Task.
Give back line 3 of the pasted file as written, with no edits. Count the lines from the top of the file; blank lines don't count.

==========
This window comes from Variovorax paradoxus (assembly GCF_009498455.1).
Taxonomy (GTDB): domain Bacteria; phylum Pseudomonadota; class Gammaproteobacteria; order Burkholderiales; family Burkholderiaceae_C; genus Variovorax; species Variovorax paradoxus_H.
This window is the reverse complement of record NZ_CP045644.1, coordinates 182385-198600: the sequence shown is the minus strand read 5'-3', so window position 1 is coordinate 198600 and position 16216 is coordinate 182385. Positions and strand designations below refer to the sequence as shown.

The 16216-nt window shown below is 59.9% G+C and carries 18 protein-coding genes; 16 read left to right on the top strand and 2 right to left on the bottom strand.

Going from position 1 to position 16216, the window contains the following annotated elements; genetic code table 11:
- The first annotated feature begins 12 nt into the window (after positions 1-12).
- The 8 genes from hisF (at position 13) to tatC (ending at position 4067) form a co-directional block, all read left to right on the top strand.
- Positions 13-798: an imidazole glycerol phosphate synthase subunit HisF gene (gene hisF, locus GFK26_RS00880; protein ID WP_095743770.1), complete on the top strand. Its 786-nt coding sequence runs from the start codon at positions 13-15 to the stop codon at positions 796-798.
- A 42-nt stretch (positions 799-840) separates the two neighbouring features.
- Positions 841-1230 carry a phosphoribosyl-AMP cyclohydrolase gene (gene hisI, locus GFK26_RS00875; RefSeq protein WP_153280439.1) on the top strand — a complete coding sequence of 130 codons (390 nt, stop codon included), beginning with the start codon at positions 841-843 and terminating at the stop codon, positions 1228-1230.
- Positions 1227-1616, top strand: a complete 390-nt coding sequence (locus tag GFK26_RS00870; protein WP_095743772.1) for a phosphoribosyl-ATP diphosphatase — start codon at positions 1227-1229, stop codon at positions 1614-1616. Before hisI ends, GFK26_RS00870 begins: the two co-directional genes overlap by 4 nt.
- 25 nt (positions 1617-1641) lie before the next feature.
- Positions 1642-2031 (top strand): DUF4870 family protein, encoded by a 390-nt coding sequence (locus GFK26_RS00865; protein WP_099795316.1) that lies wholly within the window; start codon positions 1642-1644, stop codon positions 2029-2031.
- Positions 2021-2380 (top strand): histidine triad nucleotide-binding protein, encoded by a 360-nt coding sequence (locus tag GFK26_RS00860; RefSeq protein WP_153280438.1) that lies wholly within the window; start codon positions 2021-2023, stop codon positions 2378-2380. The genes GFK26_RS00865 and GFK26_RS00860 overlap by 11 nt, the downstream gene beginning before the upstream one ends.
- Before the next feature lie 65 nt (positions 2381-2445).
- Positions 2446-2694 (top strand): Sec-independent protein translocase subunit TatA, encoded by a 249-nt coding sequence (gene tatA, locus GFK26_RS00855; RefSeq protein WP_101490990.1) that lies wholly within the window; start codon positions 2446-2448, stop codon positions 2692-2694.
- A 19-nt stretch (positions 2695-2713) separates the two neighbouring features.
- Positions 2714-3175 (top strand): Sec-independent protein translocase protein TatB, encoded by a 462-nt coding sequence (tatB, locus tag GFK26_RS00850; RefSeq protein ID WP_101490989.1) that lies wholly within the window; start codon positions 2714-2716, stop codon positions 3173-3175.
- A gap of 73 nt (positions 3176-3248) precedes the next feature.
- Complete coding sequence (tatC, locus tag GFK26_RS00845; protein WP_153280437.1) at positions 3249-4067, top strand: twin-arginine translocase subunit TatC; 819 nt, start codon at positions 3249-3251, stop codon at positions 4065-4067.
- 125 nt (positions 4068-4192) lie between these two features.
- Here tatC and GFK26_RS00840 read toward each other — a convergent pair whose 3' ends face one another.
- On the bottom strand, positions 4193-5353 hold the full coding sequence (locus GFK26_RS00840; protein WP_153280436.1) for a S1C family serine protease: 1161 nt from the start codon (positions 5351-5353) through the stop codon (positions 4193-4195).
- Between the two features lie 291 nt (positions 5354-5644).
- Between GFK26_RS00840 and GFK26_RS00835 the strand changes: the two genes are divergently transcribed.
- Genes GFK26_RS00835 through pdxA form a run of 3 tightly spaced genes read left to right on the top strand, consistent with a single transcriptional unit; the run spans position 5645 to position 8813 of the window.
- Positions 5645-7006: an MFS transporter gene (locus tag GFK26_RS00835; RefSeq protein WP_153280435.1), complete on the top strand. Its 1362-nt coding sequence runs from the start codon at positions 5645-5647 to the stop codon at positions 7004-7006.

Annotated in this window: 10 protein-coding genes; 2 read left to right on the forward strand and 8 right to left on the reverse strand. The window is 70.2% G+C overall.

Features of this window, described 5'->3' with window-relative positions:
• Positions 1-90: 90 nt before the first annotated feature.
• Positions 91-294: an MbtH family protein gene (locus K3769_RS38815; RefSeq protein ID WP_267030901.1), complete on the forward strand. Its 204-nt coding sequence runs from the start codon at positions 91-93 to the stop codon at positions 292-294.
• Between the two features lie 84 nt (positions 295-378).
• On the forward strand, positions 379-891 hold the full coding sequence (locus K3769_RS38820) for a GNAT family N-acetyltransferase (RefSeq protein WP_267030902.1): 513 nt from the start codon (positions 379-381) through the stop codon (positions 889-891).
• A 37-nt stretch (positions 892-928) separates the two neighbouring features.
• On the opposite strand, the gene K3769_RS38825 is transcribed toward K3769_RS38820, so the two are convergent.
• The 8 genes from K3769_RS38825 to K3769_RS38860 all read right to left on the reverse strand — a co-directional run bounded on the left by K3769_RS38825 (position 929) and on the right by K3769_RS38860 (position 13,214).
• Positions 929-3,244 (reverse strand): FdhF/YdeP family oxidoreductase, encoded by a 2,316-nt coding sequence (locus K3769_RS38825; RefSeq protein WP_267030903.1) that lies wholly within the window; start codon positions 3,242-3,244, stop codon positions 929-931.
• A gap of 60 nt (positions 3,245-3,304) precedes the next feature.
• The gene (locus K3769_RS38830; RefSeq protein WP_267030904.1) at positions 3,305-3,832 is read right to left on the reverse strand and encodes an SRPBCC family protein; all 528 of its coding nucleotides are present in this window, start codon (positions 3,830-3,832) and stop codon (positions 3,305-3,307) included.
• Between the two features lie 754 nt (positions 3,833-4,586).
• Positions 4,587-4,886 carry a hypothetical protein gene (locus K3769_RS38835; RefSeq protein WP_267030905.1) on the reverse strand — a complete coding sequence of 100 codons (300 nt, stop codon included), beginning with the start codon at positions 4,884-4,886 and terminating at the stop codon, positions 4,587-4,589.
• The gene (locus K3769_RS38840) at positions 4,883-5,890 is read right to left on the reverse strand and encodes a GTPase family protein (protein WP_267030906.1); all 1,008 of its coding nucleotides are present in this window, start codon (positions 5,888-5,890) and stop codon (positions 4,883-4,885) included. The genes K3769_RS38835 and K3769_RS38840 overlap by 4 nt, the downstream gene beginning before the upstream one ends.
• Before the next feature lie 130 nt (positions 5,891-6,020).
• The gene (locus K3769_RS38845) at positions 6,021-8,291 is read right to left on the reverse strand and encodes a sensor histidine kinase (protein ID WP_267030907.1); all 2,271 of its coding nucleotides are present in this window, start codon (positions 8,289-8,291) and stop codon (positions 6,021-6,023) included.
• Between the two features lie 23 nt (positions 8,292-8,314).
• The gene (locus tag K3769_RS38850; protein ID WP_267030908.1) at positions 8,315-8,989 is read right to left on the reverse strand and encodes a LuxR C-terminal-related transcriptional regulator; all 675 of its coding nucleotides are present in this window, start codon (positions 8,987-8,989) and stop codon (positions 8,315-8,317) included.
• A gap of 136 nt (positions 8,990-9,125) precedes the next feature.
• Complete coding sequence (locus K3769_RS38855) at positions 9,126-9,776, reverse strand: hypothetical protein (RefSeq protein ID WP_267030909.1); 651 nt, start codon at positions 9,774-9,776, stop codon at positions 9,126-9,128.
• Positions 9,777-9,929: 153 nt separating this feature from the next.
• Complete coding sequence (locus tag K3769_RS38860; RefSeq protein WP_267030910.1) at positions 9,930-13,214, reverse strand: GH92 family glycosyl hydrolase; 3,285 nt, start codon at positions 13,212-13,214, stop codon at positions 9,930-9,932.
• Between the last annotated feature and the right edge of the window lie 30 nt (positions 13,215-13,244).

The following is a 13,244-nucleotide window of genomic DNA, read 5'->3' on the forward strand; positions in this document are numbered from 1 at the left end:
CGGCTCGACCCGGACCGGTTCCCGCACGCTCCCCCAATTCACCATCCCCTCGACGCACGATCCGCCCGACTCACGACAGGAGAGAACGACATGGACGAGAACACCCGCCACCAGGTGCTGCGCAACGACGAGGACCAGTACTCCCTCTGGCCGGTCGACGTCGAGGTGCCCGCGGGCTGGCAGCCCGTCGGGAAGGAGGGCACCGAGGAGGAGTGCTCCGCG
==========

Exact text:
This window is the reverse complement of record NZ_CP045644.1, coordinates 182385-198600: the sequence shown is the minus strand read 5'-3', so window position 1 is coordinate 198600 and position 16216 is coordinate 182385. Positions and strand designations below refer to the sequence as shown.